Lunar Exploration Analogue Deployment (LEAD)

The CSA awards funding to prepare for future missions to the Moon.

Field Test

Date: -

Location: Montérégie, Quebec

The Canadian Space Agency (CSA) partnered with the European Space Agency (ESA) to conduct a series of field tests to replicate scenarios of a lunar sample return mission. The location, a Quebec quarry, was slightly modified to emulate the lunar surface. In addition, to recreate the difficulty of long-distance communications, the rover was operated by teams based in Saint-Hubert (Quebec) and Germany.

360° video of a simulated lunar rover mission (Credit: CSA.)

Simulating Lunar Missions to Advance Readiness of Science and Technology

Scientists and engineers conduct field tests and more extensive "analogue deployments" to gain knowledge and hands-on experience. These "out-in-the-field" exercises aim to put rover prototypes in harsh environments to test navigation systems, practise collecting samples, validate the time and tools needed to execute specific rover operations, and identify possible problems.


The field test conducted in Montérégie had two major objectives:

  1. To gather realistic travel information during remote operations

    In order to plan real lunar missions, operators need to assess the impact of varying terrains on speed and distance covered, as well as identify the degree of autonomy best suited for the surface explored.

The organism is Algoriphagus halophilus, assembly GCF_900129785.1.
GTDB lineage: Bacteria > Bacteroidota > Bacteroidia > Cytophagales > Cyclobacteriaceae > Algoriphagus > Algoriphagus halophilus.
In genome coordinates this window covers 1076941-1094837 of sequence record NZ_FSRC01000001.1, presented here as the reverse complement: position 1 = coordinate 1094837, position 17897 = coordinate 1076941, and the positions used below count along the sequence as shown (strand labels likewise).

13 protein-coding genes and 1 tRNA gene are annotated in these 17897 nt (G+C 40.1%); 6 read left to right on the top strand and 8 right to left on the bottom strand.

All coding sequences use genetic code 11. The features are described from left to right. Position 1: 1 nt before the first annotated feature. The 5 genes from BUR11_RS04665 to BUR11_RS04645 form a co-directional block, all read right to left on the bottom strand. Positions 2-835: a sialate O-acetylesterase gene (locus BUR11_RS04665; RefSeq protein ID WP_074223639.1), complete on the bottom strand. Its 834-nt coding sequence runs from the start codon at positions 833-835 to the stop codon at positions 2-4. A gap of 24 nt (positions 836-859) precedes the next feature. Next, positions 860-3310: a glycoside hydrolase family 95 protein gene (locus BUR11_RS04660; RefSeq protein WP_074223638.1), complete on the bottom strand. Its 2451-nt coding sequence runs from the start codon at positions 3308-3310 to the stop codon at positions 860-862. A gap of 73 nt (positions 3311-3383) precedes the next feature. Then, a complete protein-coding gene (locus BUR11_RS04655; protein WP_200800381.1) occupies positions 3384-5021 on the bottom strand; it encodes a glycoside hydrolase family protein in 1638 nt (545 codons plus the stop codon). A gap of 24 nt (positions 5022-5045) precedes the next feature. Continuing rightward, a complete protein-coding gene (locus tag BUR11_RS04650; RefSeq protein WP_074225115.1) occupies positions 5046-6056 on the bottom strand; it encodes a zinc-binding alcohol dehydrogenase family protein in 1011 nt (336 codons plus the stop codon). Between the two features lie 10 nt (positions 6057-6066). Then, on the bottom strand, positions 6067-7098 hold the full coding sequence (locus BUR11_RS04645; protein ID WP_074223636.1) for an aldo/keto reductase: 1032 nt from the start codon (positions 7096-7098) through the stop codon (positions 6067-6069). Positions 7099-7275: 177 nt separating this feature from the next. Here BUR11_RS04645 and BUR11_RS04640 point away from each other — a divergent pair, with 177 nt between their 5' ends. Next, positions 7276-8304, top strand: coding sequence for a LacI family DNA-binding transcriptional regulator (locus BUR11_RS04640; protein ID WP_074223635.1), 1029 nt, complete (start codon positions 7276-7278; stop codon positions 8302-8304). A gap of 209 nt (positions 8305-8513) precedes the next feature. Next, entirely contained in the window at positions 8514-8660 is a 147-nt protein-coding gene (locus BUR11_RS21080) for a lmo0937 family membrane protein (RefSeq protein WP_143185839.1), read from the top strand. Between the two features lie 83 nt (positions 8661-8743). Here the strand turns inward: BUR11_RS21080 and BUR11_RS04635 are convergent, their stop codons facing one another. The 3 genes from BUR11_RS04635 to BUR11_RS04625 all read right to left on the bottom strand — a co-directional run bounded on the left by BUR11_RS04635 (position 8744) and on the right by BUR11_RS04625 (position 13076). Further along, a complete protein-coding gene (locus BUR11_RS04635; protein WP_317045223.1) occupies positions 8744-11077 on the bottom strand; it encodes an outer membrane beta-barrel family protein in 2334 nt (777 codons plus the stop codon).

2. To assess user interface tools

    The Juno rover was equipped with a suite of sensors and instruments. It was remotely operated using the CSA's Apogy software, an operations system that allows for simultaneous procedures with multiple operators and tools. Since the rover was controlled from a distance, operators had to account for a lag between their commands and the action carried out by the rover, exactly like a real lunar mission.

Juno, terrestrial prototype of a lunar rover. (Credit: Canadian Space Agency)


The field test site for the Lunar Exploration Analogue Deployment

The field test site, which has been slightly modified to emulate the Moon's surface. (Credit: CSA)

Terrestrial Applications

Technology developed for space is often useful on Earth as well. The advancement of autonomous and remote navigation controls, as well as hardware and batteries that can withstand low temperatures, has applications for rover and drone operations in remote and extreme areas like the far north.

Juno, a rugged, all-terrain rover

Illustration of Juno, a rugged, all-terrain rover. (Credit: CSA)

Did you know?

On the Moon, the Sun shines for 14 consecutive days, during which it is around 100 °C, followed by 14 days of darkness, when temperatures dip to -150 °C. This cycle corresponds to the lunar phases, which are clearly visible from Earth. This is an example of the extreme conditions lunar rovers must be able to survive.

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